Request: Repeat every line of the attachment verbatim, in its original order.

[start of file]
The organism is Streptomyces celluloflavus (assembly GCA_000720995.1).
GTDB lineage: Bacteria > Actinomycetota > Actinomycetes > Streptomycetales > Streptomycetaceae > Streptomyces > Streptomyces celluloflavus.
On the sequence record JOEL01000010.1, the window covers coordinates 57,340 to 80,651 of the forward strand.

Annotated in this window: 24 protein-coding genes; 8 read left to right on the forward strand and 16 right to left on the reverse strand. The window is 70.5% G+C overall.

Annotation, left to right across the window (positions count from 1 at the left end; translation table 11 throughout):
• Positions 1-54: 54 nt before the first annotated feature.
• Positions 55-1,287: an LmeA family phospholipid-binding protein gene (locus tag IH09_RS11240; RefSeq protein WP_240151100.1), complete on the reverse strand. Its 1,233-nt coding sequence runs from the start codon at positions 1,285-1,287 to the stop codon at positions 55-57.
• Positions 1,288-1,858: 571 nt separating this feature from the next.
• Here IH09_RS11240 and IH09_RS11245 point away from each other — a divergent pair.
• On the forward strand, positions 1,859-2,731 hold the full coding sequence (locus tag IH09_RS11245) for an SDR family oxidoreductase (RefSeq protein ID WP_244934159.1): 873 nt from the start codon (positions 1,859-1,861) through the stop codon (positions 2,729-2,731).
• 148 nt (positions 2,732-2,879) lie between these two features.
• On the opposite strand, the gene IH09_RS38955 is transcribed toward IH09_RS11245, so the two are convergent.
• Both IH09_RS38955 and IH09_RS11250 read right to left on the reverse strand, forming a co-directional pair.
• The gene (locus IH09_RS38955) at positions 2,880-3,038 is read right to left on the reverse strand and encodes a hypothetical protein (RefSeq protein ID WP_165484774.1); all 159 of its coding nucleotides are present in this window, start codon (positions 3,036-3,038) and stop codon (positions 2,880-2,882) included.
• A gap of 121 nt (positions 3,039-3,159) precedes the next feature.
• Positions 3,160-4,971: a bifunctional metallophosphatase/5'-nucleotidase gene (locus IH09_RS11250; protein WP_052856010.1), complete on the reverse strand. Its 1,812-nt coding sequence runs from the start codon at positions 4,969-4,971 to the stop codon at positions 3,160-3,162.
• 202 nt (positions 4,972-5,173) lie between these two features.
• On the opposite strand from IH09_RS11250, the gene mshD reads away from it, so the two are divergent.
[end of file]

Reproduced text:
The organism is Streptomyces celluloflavus (assembly GCA_000720995.1).
GTDB lineage: Bacteria > Actinomycetota > Actinomycetes > Streptomycetales > Streptomycetaceae > Streptomyces > Streptomyces celluloflavus.
On the sequence record JOEL01000010.1, the window covers coordinates 57,340 to 80,651 of the forward strand.

Annotated in this window: 24 protein-coding genes; 8 read left to right on the forward strand and 16 right to left on the reverse strand. The window is 70.5% G+C overall.

Annotation, left to right across the window (positions count from 1 at the left end; translation table 11 throughout):
• Positions 1-54: 54 nt before the first annotated feature.
• Positions 55-1,287: an LmeA family phospholipid-binding protein gene (locus tag IH09_RS11240; RefSeq protein WP_240151100.1), complete on the reverse strand. Its 1,233-nt coding sequence runs from the start codon at positions 1,285-1,287 to the stop codon at positions 55-57.
• Positions 1,288-1,858: 571 nt separating this feature from the next.
• Here IH09_RS11240 and IH09_RS11245 point away from each other — a divergent pair.
• On the forward strand, positions 1,859-2,731 hold the full coding sequence (locus tag IH09_RS11245) for an SDR family oxidoreductase (RefSeq protein ID WP_244934159.1): 873 nt from the start codon (positions 1,859-1,861) through the stop codon (positions 2,729-2,731).
• 148 nt (positions 2,732-2,879) lie between these two features.
• On the opposite strand, the gene IH09_RS38955 is transcribed toward IH09_RS11245, so the two are convergent.
• Both IH09_RS38955 and IH09_RS11250 read right to left on the reverse strand, forming a co-directional pair.
• The gene (locus IH09_RS38955) at positions 2,880-3,038 is read right to left on the reverse strand and encodes a hypothetical protein (RefSeq protein ID WP_165484774.1); all 159 of its coding nucleotides are present in this window, start codon (positions 3,036-3,038) and stop codon (positions 2,880-2,882) included.
• A gap of 121 nt (positions 3,039-3,159) precedes the next feature.
• Positions 3,160-4,971: a bifunctional metallophosphatase/5'-nucleotidase gene (locus IH09_RS11250; protein WP_052856010.1), complete on the reverse strand. Its 1,812-nt coding sequence runs from the start codon at positions 4,969-4,971 to the stop codon at positions 3,160-3,162.
• 202 nt (positions 4,972-5,173) lie between these two features.
• On the opposite strand from IH09_RS11250, the gene mshD reads away from it, so the two are divergent.